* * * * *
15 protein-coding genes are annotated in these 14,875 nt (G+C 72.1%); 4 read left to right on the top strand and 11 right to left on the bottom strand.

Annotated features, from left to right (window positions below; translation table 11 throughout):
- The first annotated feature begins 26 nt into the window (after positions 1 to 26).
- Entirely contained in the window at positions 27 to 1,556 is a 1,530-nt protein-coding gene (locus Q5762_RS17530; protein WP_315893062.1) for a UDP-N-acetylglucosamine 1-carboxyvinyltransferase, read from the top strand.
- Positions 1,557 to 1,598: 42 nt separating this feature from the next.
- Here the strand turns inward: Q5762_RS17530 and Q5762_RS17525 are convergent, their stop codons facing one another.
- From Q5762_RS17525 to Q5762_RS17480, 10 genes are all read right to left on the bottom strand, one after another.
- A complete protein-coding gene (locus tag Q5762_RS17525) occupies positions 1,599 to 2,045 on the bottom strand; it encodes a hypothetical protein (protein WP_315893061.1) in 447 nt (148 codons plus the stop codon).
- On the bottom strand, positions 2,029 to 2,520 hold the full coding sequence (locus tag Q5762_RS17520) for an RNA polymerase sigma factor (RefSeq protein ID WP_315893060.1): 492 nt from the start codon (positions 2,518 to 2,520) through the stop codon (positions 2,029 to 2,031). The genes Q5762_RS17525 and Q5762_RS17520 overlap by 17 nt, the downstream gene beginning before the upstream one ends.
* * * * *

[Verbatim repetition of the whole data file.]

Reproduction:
15 protein-coding genes are annotated in these 14,875 nt (G+C 72.1%); 4 read left to right on the top strand and 11 right to left on the bottom strand.

Annotated features, from left to right (window positions below; translation table 11 throughout):
- The first annotated feature begins 26 nt into the window (after positions 1 to 26).
- Entirely contained in the window at positions 27 to 1,556 is a 1,530-nt protein-coding gene (locus Q5762_RS17530; protein WP_315893062.1) for a UDP-N-acetylglucosamine 1-carboxyvinyltransferase, read from the top strand.
- Positions 1,557 to 1,598: 42 nt separating this feature from the next.
- Here the strand turns inward: Q5762_RS17530 and Q5762_RS17525 are convergent, their stop codons facing one another.
- From Q5762_RS17525 to Q5762_RS17480, 10 genes are all read right to left on the bottom strand, one after another.
- A complete protein-coding gene (locus tag Q5762_RS17525) occupies positions 1,599 to 2,045 on the bottom strand; it encodes a hypothetical protein (protein WP_315893061.1) in 447 nt (148 codons plus the stop codon).
- On the bottom strand, positions 2,029 to 2,520 hold the full coding sequence (locus tag Q5762_RS17520) for an RNA polymerase sigma factor (RefSeq protein ID WP_315893060.1): 492 nt from the start codon (positions 2,518 to 2,520) through the stop codon (positions 2,029 to 2,031). The genes Q5762_RS17525 and Q5762_RS17520 overlap by 17 nt, the downstream gene beginning before the upstream one ends.